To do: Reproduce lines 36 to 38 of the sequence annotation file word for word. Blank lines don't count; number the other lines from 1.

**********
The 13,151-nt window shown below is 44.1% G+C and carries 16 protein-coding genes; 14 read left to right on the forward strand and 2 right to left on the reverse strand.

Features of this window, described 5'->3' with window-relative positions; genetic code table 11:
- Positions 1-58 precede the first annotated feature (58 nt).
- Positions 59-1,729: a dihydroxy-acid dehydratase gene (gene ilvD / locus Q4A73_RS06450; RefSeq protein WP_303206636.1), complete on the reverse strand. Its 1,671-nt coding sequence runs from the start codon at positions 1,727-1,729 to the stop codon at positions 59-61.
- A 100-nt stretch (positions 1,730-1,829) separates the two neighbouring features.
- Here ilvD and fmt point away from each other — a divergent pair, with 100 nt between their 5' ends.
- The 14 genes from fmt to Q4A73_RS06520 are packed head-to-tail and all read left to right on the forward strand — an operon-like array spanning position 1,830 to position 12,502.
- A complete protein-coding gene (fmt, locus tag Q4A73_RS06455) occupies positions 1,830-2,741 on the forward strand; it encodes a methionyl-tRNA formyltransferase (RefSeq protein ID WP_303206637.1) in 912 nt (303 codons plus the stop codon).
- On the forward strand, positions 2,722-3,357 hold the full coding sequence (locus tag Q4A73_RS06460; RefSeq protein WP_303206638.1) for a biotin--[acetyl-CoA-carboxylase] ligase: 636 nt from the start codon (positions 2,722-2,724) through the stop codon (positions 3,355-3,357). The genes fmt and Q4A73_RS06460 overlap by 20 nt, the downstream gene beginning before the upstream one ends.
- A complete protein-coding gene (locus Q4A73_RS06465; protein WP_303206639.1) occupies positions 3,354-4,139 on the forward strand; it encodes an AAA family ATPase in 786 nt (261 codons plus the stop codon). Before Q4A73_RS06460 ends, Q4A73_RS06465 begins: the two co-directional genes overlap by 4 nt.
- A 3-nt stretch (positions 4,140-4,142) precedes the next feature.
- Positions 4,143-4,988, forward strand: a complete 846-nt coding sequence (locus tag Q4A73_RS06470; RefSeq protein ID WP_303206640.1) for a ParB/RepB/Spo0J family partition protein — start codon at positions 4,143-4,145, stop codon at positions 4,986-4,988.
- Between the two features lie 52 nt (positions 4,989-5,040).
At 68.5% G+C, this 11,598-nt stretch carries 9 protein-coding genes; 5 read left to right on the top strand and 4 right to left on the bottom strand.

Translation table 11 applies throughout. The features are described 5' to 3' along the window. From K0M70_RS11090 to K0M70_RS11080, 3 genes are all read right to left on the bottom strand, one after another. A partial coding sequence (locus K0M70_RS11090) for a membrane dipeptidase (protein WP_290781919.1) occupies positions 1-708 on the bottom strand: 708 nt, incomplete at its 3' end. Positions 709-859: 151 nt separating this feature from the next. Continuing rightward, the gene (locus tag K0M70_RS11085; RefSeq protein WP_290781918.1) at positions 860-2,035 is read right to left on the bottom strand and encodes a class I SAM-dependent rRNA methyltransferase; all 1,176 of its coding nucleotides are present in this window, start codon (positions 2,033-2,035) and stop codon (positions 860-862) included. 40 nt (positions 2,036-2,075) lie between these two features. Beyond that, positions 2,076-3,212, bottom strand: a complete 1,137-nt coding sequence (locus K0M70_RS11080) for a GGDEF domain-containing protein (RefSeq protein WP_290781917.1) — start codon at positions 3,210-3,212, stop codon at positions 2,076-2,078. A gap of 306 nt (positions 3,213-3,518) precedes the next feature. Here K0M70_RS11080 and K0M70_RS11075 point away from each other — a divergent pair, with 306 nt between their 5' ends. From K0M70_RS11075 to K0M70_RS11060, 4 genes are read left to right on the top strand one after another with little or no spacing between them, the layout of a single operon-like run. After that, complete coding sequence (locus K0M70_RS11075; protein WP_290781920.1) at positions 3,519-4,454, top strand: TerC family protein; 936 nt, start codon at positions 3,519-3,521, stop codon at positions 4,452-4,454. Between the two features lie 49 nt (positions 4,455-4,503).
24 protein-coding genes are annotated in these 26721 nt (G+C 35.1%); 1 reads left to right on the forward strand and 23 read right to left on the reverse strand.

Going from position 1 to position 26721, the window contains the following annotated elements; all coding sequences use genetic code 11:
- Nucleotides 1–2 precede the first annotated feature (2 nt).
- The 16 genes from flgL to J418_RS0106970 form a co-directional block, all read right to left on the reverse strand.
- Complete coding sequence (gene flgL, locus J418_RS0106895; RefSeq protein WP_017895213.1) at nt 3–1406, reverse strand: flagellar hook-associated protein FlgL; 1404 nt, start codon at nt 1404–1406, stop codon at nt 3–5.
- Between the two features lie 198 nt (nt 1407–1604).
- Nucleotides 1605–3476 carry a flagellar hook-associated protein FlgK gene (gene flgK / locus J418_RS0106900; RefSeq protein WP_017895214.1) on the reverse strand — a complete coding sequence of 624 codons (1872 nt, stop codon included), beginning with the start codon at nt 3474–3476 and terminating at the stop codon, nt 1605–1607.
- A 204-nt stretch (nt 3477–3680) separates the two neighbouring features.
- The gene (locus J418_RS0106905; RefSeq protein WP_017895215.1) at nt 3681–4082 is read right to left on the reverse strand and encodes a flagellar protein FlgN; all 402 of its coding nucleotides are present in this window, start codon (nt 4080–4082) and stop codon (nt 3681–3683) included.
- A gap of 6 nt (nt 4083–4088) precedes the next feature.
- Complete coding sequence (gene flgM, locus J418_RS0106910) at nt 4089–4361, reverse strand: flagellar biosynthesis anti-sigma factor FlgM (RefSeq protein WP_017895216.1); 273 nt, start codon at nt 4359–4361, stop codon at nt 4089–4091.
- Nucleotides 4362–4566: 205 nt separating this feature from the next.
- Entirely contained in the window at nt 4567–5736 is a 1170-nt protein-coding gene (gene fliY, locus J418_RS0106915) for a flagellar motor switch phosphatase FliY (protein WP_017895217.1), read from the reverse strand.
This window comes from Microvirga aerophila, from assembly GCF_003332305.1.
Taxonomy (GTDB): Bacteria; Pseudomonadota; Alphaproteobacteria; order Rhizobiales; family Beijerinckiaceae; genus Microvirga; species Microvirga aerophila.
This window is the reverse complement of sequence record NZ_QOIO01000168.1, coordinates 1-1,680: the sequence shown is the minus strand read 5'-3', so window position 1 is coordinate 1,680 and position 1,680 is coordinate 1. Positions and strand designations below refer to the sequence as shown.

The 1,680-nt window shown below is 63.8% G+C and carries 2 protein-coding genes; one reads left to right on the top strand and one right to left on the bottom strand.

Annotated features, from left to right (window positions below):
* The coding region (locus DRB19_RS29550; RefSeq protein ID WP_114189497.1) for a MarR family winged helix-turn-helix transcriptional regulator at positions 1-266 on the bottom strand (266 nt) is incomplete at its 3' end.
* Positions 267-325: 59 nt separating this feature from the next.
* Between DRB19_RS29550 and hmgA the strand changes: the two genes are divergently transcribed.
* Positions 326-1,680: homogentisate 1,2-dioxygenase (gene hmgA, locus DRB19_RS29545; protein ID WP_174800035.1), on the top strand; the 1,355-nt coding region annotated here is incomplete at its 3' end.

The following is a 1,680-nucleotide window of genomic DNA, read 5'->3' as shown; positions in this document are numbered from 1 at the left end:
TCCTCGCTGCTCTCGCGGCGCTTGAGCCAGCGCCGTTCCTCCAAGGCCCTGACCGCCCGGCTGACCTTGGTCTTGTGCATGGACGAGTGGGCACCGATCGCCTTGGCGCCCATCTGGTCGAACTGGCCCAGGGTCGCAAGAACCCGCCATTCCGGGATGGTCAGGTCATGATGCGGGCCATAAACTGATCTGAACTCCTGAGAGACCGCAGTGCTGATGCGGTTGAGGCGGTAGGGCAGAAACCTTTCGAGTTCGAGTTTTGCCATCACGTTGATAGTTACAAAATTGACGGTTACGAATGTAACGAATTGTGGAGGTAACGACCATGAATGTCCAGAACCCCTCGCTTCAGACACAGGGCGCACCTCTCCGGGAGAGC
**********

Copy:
* Between DRB19_RS29550 and hmgA the strand changes: the two genes are divergently transcribed.
* Positions 326-1,680: homogentisate 1,2-dioxygenase (gene hmgA, locus DRB19_RS29545; protein ID WP_174800035.1), on the top strand; the 1,355-nt coding region annotated here is incomplete at its 3' end.

The following is a 1,680-nucleotide window of genomic DNA, read 5'->3' as shown; positions in this document are numbered from 1 at the left end: